• Systematically monitor family's participation and engagement in the program.
  • Broaden the design of adult literacy programs to include a range of learning options and resources including self-study, attending classes and working with a tutor or mentor.
  • Use project-based learning where content of the curriculum is drawn from the social context of students and literacy is developed while researching and solving problems.
  • Adopt an empowerment philosophy and break down patterns of social isolation.
  • Address the multiple aspects of the reading process including alphabetics, fluency, vocabulary and comprehension.
  • Base student assignments on clearly defined student needs.
  • Form partnerships with institutions of higher education and work with these institutions to design transition programs that build skills for academic study as well as for the adult roles of work, family and citizenship.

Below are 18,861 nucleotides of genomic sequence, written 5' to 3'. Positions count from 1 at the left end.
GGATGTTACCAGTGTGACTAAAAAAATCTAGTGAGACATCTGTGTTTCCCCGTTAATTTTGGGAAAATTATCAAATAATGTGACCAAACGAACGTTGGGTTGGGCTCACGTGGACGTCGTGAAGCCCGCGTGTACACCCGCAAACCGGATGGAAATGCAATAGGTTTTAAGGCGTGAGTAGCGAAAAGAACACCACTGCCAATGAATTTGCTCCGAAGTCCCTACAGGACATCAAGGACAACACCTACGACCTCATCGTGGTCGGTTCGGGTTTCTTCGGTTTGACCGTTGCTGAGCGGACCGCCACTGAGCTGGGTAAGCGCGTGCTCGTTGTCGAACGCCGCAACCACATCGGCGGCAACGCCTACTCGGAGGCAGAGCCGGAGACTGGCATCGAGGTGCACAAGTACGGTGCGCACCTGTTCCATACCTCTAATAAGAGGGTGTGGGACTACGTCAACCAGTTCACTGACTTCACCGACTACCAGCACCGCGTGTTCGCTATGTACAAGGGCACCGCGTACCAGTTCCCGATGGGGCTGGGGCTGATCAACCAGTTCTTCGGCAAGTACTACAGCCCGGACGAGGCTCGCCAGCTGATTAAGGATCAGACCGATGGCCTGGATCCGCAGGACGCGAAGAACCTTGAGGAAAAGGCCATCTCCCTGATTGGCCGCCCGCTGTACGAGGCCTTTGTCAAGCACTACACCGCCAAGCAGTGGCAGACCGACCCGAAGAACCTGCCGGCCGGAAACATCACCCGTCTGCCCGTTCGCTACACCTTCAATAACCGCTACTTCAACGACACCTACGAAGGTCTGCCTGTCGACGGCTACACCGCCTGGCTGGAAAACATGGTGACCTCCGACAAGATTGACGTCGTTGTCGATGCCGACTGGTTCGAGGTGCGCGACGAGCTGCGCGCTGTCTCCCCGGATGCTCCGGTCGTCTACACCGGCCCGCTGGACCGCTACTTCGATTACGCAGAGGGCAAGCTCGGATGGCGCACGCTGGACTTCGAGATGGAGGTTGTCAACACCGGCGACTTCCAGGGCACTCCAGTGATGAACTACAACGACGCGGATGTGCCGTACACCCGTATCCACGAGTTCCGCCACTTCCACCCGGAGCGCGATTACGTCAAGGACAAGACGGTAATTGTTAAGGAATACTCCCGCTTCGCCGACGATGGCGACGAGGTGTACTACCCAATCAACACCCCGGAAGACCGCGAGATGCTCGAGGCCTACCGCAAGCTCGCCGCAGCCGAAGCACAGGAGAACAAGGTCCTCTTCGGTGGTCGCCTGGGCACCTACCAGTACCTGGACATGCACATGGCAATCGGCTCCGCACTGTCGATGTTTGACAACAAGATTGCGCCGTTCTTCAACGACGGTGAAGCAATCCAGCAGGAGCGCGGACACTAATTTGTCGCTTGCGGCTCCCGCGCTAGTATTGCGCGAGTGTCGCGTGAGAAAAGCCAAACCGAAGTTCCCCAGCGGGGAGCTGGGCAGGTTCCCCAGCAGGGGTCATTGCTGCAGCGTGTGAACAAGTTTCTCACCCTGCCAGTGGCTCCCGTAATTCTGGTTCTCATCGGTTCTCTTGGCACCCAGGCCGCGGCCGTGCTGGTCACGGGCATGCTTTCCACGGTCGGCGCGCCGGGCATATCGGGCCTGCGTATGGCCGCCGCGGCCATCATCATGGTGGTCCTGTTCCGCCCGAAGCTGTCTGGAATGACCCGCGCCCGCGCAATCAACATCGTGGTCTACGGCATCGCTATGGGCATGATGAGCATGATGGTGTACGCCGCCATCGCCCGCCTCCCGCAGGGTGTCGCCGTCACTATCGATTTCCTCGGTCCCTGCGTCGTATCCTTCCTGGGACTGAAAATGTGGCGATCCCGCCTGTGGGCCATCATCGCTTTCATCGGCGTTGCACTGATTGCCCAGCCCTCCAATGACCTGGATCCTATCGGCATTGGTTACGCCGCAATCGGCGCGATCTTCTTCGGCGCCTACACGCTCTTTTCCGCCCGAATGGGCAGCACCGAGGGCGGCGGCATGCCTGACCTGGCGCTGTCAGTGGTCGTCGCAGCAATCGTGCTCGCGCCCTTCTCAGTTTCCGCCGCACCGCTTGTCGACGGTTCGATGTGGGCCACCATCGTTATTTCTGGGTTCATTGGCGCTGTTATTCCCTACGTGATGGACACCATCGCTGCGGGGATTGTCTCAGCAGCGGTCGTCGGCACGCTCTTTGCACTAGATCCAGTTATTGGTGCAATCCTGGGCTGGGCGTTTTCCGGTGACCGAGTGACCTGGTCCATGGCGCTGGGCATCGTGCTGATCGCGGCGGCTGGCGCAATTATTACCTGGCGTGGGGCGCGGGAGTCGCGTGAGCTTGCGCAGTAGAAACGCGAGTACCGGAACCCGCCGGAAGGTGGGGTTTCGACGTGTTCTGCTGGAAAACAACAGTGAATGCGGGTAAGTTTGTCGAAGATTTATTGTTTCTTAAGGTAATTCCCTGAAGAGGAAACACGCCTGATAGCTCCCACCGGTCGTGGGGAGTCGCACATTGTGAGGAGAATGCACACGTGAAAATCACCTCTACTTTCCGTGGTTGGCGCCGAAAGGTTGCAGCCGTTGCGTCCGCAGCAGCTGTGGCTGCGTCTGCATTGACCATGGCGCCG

• Provide explicit instruction in reading comprehension strategies and teach comprehension across content areas.
  • Use systematic progress monitoring to track students' learning progress, identify student's needs, design stronger instructional programs, and achieve better outcomes.

Area: Childhood Education

  • Provide extended or full day programs.
  • Create high-quality classroom environments including a developmentally appropriate curriculum with an emphasis on emergent literacy, early math skills, and structured/unstructured play, in addition to addressing the social-emotional needs.